In my next post, lesson #2:  you can’t afford to blend.

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January 13, 2009

Simple human truths

Filed under: Marketing — aimee @ 4:20 pm
Tags: , , , , ,

My pulse quickens when I learn of a company that has identified a simple, human truth as a basis for their new strategy. So I smiled this morning when I received my Mediapost newsletter and learned that OfficeMax has identified cubicle misery as a universal phenomenon. (Hurrah! Cubes stink and someone outside of academia actually conducted research about it!) They believe they can differentiate themselves from their competition (Staples, Target, Walmart) and grow their business in a declining category by launching a line of products to beautify one’s cube. The campaign launched with cinema and is aimed at professional women 20-50.

The new cinema spot is lovely and relaxing, a Calgon-like moment with pretty graphics. But I have one humble question: does anyone have a budget these days to buy pretty office supplies? I imagine most businesses that have cubes have either centralized purchasing or expense policies, and I can’t seem to picture an office manager approving my new paisley file folders with a wink and a smile. Bob Thacker, SVP at OfficeMax indicates the target includes female small business owners and entrepreneurs, but again I question demand for products one could perceive as a luxury in the current business climate. Aren’t most small businesses sole proprietorships, who likely don’t suffer as cubicle-dwellers?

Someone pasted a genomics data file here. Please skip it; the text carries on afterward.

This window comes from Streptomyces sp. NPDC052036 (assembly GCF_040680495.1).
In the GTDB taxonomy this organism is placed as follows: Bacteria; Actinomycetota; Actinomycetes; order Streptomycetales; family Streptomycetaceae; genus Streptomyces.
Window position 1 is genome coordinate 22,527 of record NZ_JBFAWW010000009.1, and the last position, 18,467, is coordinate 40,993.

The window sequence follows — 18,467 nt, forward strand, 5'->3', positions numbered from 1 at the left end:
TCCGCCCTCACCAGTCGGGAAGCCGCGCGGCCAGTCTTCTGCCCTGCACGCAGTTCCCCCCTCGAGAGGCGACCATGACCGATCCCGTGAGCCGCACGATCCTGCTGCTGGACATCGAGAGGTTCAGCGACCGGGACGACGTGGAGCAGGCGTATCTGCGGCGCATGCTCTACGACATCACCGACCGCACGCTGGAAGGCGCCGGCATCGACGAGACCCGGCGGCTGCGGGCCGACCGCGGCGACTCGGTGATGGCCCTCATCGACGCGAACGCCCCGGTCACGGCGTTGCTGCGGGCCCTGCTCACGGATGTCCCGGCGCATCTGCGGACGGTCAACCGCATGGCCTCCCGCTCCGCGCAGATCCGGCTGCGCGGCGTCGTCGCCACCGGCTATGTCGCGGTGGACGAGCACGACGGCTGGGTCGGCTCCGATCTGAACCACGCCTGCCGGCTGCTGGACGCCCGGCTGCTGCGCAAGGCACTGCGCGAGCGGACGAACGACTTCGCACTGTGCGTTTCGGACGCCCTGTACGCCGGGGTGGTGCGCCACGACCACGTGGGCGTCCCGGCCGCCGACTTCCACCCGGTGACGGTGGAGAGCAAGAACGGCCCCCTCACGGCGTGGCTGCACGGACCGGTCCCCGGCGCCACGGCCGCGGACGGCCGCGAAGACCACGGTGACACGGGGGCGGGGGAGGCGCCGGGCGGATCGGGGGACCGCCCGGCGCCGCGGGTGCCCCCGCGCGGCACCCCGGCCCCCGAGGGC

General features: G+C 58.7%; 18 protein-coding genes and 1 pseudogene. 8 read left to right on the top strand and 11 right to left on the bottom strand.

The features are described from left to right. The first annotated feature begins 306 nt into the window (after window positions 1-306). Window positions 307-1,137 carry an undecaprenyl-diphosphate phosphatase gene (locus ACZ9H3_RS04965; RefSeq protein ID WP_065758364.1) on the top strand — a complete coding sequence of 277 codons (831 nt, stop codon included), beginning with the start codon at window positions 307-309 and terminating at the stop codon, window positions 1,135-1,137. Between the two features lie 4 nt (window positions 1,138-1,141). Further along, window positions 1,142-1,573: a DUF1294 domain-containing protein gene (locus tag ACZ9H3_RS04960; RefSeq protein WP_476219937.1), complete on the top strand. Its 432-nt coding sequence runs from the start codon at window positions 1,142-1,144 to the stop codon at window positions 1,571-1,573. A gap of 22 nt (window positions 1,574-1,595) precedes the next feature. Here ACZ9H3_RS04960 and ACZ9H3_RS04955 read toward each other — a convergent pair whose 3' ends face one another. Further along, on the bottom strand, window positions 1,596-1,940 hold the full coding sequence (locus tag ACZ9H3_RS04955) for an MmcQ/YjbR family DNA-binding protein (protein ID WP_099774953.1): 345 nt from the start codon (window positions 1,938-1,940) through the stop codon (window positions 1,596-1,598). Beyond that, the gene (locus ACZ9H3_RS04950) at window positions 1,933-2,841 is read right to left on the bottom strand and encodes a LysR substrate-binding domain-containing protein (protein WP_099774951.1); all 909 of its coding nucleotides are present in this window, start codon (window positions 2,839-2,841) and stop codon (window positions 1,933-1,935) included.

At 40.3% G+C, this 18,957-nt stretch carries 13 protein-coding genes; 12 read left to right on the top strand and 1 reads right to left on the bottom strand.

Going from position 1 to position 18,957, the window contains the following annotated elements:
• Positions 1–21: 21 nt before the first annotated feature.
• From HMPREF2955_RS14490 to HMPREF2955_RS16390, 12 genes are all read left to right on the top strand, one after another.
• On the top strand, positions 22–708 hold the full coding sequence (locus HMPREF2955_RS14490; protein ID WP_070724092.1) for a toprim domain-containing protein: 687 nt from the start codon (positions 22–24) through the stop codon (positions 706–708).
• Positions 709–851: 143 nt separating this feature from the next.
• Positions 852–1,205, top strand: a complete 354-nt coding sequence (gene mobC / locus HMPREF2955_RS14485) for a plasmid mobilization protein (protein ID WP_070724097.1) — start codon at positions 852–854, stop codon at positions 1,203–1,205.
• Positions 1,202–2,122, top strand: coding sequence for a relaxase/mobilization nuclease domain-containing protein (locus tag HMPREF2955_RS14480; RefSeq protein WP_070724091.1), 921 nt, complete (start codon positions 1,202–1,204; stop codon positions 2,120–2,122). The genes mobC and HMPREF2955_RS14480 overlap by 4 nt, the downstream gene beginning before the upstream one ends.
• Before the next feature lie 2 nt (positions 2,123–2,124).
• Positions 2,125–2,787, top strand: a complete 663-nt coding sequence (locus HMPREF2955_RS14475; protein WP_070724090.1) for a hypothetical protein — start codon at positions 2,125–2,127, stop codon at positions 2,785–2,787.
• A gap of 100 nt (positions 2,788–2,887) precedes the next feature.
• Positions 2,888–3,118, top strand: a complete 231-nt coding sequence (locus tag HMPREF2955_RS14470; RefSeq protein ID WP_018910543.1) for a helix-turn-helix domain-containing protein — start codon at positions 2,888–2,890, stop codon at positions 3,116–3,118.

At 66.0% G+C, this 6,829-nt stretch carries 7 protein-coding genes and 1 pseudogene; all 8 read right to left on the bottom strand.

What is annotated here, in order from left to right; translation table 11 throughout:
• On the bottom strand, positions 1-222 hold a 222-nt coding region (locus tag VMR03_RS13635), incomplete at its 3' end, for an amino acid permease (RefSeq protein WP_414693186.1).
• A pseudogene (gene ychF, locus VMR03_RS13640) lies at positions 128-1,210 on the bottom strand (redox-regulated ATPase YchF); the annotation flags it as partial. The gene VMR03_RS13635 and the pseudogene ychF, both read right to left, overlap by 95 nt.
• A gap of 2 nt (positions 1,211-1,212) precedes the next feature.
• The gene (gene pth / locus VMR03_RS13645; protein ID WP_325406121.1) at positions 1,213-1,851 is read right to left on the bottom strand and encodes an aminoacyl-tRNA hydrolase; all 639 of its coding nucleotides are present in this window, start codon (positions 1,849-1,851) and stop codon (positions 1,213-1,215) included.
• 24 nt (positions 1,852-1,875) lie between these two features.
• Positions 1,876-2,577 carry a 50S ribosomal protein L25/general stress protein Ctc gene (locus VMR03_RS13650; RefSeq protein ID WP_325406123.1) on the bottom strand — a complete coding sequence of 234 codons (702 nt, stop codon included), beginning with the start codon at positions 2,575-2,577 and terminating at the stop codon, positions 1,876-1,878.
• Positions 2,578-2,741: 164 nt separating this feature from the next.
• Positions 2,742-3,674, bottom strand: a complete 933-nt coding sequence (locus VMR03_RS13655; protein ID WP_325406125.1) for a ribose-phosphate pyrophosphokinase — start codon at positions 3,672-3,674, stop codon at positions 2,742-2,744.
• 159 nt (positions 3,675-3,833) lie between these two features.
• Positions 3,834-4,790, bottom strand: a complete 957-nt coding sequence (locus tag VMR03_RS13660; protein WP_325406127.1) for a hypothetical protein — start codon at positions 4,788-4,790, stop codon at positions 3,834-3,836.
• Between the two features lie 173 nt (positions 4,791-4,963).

Perhaps this is primarily a branding attempt to differentiate and reposition themselves. While Target clearly dominates their position of “design for all” I applaud Office Max for introducing design in a category where it has been lacking since, well, the invention of manila file folders. Eager to explore the product line, I visited the OfficeMax website. Alas, there was no mention of the products on the home page! A few Google searches later, I discovered an article that Office Max launched four private label brands in October, one of which could possibly be the line in question. But here’s another simple truth: your consumers aren’t going to expend more than 3 minutes searching for a product that could be considered a novelty. In fact, every search term I could imagine would lead me to OfficeMax led me to paid search by Target. Yikes!

Trying to explore every angle, I thought “perhaps this is just a move to gain some incremental purchases from existing in-store traffic.” Buy why pay for creative development and media when you could just throw up some endcaps at checkout?

Okay, enough nitpicking. What have we learned here?

-Fantastic insight + good creative isn’t enough to build your business. If you’re going to invest in PR and advertising, make sure you reap the return on the investment by having a search and web strategy in place to facilitate research and purchase. Don’t let your competition benefit from your ad spend!
-Public relations, marketing, and e-commerce/web departments need to align on strategy and execution. What good is getting the message out if you’re unprepared to capitalize on it?